A Mersenne prime is a prime of the form $2^n-1$.
Only when $n$ is a prime itself is there a chance that $2^n-1$ is a Mersenne primes. The largest primes discovered are almost always Mersenne primes. Some of the more known Mersenne primes are $3, 7, 31, 127$, e.t.c.
Now on to the question.
Why do non-prime values of $n$ never yield a prime?
I have always heard from my teachers that Mersenne primes occur at only the prime values of $n$ but no one ever explained it to me. Is there any way of proving this? Or are there any exceptions for $n>1$?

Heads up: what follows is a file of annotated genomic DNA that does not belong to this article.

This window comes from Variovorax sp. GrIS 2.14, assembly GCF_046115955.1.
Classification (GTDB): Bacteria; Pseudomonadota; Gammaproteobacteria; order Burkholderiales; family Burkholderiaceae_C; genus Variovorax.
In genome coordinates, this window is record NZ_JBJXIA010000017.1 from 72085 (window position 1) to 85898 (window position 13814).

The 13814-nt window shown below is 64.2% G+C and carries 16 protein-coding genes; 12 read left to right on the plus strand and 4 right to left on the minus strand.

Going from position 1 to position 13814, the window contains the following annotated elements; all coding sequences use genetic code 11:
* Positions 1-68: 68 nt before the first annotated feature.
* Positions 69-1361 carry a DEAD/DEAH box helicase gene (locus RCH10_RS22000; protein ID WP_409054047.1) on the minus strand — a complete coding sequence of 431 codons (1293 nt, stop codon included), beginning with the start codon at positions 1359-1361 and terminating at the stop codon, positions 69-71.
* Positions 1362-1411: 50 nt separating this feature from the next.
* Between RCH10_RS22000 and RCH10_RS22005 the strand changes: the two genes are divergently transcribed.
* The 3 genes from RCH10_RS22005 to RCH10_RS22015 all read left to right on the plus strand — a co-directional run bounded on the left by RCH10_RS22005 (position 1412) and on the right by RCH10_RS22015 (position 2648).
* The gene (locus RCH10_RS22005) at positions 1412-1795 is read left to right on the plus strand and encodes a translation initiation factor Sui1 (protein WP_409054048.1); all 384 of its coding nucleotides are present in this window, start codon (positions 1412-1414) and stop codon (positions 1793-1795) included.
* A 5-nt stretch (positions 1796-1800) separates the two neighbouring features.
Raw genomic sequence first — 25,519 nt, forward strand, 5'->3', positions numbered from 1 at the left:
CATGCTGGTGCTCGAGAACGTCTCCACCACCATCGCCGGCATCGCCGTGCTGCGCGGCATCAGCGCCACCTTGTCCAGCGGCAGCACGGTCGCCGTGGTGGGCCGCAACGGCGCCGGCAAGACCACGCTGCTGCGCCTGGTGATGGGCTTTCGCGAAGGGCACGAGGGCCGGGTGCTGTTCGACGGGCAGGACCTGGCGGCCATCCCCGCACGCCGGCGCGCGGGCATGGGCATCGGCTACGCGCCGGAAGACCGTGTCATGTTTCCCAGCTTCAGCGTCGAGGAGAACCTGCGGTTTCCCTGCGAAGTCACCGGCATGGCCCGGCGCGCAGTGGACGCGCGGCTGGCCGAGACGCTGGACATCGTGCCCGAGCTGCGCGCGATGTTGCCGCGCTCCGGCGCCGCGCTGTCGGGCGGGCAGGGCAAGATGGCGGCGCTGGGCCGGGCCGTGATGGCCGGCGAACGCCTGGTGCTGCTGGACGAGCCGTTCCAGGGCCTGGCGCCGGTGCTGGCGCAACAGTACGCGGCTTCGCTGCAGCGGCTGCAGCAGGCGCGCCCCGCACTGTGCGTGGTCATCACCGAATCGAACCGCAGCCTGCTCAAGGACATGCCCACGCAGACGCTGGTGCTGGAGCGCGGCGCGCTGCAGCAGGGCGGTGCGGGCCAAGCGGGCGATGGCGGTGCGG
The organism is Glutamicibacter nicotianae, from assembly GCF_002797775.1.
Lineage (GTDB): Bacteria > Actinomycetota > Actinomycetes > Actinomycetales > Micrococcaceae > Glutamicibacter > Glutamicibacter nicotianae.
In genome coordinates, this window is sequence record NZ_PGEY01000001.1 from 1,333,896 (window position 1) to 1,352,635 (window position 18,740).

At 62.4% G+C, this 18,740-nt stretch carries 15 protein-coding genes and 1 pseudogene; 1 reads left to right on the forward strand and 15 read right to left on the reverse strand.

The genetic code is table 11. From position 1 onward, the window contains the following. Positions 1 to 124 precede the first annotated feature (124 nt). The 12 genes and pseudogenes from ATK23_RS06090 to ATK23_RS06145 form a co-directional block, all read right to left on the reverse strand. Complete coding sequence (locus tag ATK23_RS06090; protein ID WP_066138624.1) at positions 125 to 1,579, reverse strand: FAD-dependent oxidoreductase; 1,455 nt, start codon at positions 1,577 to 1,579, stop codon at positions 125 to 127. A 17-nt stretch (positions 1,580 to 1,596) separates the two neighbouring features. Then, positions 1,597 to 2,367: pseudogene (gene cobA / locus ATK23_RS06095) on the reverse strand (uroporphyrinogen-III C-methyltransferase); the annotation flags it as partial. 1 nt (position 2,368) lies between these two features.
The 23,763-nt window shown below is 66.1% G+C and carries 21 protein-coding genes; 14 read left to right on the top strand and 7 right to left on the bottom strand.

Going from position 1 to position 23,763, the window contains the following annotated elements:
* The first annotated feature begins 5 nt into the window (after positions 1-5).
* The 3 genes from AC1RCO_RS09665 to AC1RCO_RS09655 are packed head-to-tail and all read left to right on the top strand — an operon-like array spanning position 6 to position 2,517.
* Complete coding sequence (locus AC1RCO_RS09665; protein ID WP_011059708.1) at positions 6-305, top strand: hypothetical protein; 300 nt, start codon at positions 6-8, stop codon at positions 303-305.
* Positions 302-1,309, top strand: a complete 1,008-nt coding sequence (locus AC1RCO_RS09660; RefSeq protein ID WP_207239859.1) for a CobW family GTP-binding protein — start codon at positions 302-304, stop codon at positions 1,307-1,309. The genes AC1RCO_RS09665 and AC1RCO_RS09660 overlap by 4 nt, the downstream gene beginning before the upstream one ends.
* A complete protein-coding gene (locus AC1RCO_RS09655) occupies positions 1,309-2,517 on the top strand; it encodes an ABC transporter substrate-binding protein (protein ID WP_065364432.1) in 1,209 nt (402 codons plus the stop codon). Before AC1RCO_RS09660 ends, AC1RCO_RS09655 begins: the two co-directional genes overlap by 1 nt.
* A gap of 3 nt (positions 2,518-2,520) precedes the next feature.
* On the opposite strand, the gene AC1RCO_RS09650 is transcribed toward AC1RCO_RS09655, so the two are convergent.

P.S. As you may have guessed from my writing "teachers" instead of "professors", I am only in grade $10$ and not that skilled so I would prefer if you could give me simple explanations. Thanks in advance!